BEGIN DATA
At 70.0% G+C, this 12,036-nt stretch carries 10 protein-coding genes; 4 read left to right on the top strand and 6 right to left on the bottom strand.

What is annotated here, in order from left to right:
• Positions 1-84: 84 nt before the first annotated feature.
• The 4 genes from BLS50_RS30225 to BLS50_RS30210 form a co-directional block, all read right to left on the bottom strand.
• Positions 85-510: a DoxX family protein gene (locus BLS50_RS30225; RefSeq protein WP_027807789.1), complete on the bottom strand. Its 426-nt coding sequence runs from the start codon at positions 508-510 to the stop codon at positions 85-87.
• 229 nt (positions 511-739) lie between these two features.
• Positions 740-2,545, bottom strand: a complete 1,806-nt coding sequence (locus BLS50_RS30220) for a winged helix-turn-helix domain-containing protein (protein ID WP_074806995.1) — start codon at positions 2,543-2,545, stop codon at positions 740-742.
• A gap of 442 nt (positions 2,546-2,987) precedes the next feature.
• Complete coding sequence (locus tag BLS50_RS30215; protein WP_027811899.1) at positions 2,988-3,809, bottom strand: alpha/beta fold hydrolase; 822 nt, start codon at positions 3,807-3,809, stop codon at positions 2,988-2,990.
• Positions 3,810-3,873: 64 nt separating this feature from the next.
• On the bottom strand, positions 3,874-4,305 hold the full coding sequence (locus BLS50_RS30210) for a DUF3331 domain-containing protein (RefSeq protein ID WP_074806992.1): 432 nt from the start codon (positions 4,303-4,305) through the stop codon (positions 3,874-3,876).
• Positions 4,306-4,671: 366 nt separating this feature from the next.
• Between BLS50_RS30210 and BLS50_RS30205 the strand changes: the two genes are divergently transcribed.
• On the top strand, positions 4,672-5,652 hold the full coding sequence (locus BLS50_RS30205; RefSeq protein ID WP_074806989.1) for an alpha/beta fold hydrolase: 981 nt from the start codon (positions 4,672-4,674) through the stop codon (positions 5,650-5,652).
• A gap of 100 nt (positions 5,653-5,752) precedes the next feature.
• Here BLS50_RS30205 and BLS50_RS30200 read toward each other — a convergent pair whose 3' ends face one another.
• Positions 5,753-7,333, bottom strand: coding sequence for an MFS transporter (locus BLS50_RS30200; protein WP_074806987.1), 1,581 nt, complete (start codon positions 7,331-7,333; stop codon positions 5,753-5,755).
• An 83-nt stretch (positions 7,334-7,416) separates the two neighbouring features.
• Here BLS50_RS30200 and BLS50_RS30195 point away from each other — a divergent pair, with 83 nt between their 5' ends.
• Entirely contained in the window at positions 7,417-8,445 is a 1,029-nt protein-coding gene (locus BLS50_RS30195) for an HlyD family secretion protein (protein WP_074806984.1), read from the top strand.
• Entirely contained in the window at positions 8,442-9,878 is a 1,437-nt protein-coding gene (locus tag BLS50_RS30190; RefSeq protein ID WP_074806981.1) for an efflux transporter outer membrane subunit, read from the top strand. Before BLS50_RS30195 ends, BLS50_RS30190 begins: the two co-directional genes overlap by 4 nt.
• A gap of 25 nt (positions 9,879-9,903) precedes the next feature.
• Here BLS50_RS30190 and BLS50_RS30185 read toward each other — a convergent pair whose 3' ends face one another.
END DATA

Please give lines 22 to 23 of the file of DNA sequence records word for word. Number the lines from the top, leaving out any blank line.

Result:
• A gap of 25 nt (positions 9,879-9,903) precedes the next feature.
• Here BLS50_RS30190 and BLS50_RS30185 read toward each other — a convergent pair whose 3' ends face one another.